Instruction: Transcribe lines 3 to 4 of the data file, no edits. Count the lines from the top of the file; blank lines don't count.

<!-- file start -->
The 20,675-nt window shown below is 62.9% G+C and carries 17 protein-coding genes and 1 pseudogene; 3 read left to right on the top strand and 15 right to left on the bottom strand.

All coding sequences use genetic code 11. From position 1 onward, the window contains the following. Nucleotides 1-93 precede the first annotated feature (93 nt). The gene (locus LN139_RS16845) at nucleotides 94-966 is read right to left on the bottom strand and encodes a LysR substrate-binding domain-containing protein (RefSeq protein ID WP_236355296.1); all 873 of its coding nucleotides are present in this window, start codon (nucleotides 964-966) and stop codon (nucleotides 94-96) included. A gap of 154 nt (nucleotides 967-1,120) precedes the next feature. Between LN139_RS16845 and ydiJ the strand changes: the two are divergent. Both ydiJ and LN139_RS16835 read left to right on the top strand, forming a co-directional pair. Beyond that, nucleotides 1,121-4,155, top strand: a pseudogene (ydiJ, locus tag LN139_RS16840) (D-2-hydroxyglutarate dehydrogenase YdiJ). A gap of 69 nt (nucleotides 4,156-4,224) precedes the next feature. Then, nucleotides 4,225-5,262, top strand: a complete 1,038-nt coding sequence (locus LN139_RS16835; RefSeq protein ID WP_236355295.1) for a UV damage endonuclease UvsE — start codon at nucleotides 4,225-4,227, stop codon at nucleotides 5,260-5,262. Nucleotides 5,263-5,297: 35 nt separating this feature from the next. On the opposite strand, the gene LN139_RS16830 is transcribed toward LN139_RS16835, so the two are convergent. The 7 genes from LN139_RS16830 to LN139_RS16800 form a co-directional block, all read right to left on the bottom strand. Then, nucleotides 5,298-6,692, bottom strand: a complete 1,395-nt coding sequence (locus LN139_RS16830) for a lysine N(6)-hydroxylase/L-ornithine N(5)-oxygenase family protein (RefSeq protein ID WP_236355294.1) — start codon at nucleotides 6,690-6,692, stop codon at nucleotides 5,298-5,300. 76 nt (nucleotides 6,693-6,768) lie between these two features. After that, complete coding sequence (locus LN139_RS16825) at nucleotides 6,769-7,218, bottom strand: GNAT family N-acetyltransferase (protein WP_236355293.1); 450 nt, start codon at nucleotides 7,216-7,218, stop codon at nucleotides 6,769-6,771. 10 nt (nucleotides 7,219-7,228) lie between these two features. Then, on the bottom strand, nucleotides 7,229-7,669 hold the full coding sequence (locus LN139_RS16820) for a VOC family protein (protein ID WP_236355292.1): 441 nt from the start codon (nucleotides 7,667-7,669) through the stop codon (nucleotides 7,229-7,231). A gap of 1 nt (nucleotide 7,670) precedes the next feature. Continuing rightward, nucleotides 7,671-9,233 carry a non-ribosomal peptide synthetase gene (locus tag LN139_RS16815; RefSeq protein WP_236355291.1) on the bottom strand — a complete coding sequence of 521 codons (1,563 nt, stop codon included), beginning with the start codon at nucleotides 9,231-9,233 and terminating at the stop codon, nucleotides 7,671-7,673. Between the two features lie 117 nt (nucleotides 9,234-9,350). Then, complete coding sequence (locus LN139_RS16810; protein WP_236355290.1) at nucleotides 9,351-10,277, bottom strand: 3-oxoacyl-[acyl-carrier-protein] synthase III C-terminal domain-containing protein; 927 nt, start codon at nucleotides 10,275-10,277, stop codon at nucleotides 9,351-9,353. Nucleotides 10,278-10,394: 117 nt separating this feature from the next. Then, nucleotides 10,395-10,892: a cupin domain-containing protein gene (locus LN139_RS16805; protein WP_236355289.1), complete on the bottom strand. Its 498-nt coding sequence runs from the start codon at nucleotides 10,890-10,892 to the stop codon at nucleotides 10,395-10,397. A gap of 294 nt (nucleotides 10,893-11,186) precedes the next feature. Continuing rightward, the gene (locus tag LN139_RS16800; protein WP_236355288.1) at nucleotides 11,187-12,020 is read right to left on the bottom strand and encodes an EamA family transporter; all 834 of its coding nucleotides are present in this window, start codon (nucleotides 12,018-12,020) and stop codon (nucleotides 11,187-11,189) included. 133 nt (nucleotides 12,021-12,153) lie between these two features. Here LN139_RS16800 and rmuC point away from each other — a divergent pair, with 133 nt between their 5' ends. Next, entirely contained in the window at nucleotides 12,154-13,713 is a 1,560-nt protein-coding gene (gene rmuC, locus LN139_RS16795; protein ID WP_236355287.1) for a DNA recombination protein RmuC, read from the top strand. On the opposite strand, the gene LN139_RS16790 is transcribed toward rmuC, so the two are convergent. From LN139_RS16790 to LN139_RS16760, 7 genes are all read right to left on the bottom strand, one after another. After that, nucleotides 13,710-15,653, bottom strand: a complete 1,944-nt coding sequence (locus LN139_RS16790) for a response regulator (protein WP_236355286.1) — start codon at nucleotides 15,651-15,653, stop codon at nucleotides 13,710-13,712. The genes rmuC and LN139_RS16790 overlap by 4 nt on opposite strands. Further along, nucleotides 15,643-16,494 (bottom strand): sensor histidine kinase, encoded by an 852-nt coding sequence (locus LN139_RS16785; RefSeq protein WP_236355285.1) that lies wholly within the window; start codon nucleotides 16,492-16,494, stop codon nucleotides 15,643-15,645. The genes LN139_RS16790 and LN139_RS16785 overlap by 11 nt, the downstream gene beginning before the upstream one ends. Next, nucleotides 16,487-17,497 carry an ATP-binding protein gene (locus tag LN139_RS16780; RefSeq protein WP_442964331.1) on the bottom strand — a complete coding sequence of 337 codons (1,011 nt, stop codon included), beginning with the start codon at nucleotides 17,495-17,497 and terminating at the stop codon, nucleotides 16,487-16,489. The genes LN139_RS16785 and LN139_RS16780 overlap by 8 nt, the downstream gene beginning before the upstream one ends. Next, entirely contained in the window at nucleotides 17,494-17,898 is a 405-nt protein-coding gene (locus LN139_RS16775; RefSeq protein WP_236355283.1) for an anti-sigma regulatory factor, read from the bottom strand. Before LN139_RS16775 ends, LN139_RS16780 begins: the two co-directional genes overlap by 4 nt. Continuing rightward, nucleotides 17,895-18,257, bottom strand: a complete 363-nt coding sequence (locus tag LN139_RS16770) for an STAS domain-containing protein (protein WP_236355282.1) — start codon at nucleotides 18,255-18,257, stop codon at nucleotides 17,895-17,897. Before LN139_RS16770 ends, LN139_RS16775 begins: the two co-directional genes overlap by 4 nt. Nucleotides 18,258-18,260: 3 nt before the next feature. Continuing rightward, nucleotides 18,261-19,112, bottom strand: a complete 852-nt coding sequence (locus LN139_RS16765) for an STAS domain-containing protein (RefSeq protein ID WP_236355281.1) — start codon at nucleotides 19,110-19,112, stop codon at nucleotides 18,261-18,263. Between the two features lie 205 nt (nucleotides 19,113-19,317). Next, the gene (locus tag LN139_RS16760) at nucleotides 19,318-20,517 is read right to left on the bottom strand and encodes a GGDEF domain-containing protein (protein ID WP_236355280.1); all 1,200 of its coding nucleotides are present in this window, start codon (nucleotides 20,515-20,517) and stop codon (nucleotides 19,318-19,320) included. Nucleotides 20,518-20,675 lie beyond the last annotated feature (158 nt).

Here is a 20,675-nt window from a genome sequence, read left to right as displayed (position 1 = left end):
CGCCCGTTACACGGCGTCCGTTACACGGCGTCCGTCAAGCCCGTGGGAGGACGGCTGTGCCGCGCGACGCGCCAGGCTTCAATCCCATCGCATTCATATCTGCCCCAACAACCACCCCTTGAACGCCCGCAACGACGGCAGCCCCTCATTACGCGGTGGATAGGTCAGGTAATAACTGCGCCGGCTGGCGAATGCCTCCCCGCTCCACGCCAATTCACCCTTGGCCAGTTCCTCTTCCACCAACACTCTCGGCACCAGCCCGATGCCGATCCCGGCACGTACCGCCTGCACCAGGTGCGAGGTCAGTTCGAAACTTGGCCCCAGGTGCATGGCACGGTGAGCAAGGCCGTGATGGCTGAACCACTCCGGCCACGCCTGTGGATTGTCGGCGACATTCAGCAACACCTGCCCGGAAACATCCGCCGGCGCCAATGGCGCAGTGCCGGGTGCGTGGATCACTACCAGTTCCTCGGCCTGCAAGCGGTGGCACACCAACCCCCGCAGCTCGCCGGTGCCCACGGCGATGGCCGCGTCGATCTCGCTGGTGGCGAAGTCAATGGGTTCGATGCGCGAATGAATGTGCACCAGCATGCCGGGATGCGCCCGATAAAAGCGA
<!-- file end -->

Here is a 20,675-nt window from a genome sequence, read left to right as displayed (position 1 = left end):
CGCCCGTTACACGGCGTCCGTTACACGGCGTCCGTCAAGCCCGTGGGAGGACGGCTGTGCCGCGCGACGCGCCAGGCTTCAATCCCATCGCATTCATATCTGCCCCAACAACCACCCCTTGAACGCCCGCAACGACGGCAGCCCCTCATTACGCGGTGGATAGGTCAGGTAATAACTGCGCCGGCTGGCGAATGCCTCCCCGCTCCACGCCAATTCACCCTTGGCCAGTTCCTCTTCCACCAACACTCTCGGCACCAGCCCGATGCCGATCCCGGCACGTACCGCCTGCACCAGGTGCGAGGTCAGTTCGAAACTTGGCCCCAGGTGCATGGCACGGTGAGCAAGGCCGTGATGGCTGAACCACTCCGGCCACGCCTGTGGATTGTCGGCGACATTCAGCAACACCTGCCCGGAAACATCCGCCGGCGCCAATGGCGCAGTGCCGGGTGCGTGGATCACTACCAGTTCCTCGGCCTGCAAGCGGTGGCACACCAACCCCCGCAGCTCGCCGGTGCCCACGGCGATGGCCGCGTCGATCTCGCTGGTGGCGAAGTCAATGGGTTCGATGCGCGAATGAATGTGCACCAGCATGCCGGGATGCGCCCGATAAAAGCGA